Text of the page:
Keep working back and forth, picking up the next wrapped stitch and wrapping the subsequent stitch each time, until you have picked up all the wrapped stitches. In the final two rows, there won’t be another stitch to wrap after you’ve picked up the wrapped stitch (because the wrapped stitch will be the last stitch of the row). That’s fine – just pick up the stitch and turn your work, ready to work the next row.

By the time you have picked up all your stitches, you’ll have made a little sock toe! It looks like this on the side you’ve just been working:

 

And like this on the other side:

As you can see, it still has the provisional cast on (white yarn, in this case), and we’ll deal with that next time.

Madeleine

How did you find making the toe? Any questions or comments?

A small, sustainable wardrobe: everyday mending

A series about the clothes we wear and the impact they have both on us and the world around us.

***

The very first thing I did today was mend a pair of trousers. I have a pair of chinos from a well known high-street store that I have worn and worn and worn over the last couple of years, and as a result I have worn a couple of holes right through the fabric by the back pockets. They are pretty baggy and saggy and out of shape. The fabric is fraying all along the waistband, pocket edges, and anywhere else that it possibly can. I could quite legitimately stick them in the rag recycling bag, except that they are now the most buttery-soft, not-in-the-least-bit-fussy, I-don’t-care-if-I-get-them-dirty trousers in the world. There’s room for them in my wardrobe yet.

The reason they were finally mended today was that I wanted to add them to a lights wash, and as anyone with experience of such things will tell you, adding things with holes to a washing machine is a recipe for disaster. Your little holes will grow. Sometimes they even turn into huge, unmendable rips. It was time for a quick fix.

Mending is one of those things that a lot of people just don’t do any more. It’s seen as fiddly, and difficult. There’s still some sort of myth that mends need to be either pretty (think Liberty patches) or invisible. So it’s no wonder that those of us who do intend to mend end up with a basket full, waiting for several hours of our attention.

In the real world, mends need to be quick and functional. If this had been a dropped dress hem or a snag in a pair of expensive woollen tights, I would have taken more time over a bit of handsewing. But these trousers are not going to be worn anywhere fancier than around the house, in the garden, or to the shops. I don’t care if people can see that I’ve stitched them up. In fact, I rather hope they do, and that it encourages them to do the same.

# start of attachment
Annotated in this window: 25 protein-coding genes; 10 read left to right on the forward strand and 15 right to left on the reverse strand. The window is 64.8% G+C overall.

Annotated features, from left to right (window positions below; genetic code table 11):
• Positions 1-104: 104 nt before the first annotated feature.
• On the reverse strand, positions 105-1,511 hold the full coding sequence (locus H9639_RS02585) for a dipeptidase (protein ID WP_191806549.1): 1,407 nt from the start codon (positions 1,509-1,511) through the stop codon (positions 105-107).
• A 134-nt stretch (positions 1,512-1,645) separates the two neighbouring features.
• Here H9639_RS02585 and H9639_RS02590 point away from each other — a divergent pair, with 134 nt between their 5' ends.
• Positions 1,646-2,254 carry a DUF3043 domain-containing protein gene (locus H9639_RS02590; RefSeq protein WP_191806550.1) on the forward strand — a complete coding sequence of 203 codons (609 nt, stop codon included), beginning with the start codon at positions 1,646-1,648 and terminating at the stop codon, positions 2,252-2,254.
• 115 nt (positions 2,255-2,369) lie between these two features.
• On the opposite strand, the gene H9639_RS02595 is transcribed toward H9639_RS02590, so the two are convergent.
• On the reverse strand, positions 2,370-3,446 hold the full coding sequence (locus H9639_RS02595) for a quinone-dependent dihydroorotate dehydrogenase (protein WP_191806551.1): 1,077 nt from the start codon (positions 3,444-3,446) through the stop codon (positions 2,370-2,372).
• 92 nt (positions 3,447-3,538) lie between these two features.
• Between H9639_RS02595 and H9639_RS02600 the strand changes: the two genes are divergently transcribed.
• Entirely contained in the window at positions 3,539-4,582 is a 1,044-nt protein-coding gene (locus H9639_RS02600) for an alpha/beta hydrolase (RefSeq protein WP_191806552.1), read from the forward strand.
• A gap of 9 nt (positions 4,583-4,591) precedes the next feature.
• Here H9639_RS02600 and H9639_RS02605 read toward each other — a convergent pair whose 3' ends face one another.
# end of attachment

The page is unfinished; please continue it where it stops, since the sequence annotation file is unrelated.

This particular job took less than the time it takes to make a cup of tea. I threaded my machine, set it to a narrow zigzag stitch and ran  over both holes a few times.

I didn’t even bother to change the thread on my bobbin: no-one is going to see the inside anyway.

People of a certain generation tend to mend their clothes because they were taught to do so as children. Most of us don’t. For some people, mended clothes feel like poverty, and I understand that. But for the rest of us, mending is a choice, and it is one that we really ought to take. A new pair of cotton chinos costs much more than £30 or £40. A quick search throws up all sorts of figures for water usage in the production of a single pair of jeans – any where from 3,781 to 11,000 litres. Whichever figure you choose, that’s an awful lot of water. Cotton chinos will have a similarly outrageous wet footprint. These weren’t organic cotton either. Cotton is the most pesticide-hungry of all major agricultural crops, and I’d like to get as much use as I can out of these to make up for the havoc they have already wreaked. The last thing I want to do is go out and buy another pair to do the gardening in.

The truth is that I won’t be wearing these to work or out to dinner. I do now have a reasonably-smart-and-warm trouser-shaped hole in my wardrobe. But these will serve beautifully as a way of keeping a new pair clean and smart for much longer than if I chucked these and went out and bought a new pair to wear for everything from cleaning my bike to public speaking at work. After all, that’s what people used to do with their clothes: keep old, mended ones for everyday, and enjoy something new as their Sunday best. No ordinary person would have dreamed of going out and buying something  new to dig the garden in.